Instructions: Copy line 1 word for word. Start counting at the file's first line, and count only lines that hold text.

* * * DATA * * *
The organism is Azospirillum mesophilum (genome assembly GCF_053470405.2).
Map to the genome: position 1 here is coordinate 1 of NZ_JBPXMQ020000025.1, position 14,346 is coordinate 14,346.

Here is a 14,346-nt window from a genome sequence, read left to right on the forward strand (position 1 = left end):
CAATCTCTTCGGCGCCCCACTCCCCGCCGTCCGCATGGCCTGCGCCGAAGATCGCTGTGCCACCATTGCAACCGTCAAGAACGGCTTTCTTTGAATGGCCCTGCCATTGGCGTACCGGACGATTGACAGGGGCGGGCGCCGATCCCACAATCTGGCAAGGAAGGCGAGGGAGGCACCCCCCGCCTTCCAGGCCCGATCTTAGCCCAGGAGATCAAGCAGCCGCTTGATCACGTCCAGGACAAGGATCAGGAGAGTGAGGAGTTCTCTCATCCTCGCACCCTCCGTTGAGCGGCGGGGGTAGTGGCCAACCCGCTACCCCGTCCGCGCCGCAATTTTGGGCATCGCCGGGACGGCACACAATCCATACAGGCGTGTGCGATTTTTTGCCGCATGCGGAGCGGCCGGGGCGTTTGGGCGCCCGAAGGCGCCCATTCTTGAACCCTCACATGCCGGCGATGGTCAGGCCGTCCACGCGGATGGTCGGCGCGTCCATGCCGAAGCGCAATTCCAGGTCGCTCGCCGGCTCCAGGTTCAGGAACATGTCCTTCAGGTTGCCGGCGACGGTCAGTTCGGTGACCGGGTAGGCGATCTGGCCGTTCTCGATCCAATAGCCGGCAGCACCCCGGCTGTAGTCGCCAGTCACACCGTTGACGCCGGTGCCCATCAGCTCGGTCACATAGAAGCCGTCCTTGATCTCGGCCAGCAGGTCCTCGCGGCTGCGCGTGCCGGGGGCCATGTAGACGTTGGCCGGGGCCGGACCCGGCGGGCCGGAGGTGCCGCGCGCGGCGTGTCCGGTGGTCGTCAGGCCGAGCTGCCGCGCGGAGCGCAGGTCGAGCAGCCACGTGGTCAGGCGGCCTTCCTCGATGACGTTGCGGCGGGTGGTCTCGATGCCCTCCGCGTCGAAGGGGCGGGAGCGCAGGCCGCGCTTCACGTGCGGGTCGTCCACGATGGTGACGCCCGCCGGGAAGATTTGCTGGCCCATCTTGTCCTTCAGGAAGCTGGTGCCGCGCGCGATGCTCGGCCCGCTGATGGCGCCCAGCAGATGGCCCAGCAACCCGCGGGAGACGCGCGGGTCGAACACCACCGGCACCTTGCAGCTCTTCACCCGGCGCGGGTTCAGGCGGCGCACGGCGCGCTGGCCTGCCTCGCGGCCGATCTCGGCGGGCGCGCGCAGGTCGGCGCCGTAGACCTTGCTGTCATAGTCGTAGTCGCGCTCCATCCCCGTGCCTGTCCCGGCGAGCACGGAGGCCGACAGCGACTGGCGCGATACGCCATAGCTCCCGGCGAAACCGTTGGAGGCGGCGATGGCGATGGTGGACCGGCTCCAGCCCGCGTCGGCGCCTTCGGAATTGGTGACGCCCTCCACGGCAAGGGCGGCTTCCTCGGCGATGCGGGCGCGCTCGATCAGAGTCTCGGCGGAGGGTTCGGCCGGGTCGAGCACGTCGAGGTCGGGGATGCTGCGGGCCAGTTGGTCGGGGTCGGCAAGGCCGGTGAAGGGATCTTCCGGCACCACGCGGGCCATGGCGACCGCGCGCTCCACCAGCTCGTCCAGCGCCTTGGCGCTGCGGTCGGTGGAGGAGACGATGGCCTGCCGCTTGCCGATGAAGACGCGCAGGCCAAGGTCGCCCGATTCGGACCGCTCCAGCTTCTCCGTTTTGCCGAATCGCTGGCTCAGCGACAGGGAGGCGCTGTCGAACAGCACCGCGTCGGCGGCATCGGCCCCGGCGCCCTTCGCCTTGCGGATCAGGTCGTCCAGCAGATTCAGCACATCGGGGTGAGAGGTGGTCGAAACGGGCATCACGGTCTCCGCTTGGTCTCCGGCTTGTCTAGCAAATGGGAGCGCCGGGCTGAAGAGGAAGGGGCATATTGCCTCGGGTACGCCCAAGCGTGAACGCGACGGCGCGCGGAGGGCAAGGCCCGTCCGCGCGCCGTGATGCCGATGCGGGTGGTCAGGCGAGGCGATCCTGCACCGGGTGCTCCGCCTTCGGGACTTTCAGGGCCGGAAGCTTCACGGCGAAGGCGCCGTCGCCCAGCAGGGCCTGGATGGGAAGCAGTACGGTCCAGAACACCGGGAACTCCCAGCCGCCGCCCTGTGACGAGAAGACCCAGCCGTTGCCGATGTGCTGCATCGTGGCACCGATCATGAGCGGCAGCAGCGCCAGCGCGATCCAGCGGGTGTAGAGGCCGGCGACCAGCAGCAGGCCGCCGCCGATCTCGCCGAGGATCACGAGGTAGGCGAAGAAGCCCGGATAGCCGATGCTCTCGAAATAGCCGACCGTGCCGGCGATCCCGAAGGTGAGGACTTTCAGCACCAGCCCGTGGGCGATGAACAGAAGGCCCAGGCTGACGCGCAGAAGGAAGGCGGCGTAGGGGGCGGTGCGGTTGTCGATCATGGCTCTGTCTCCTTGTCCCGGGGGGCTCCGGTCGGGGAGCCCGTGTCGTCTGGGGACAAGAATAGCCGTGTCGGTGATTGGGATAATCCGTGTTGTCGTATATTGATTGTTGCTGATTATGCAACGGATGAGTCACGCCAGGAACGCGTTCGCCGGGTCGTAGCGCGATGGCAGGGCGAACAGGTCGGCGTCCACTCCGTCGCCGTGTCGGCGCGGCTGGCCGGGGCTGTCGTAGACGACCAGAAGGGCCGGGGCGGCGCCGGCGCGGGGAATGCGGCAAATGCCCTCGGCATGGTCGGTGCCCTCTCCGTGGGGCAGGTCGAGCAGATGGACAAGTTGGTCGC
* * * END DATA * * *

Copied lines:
The organism is Azospirillum mesophilum (genome assembly GCF_053470405.2).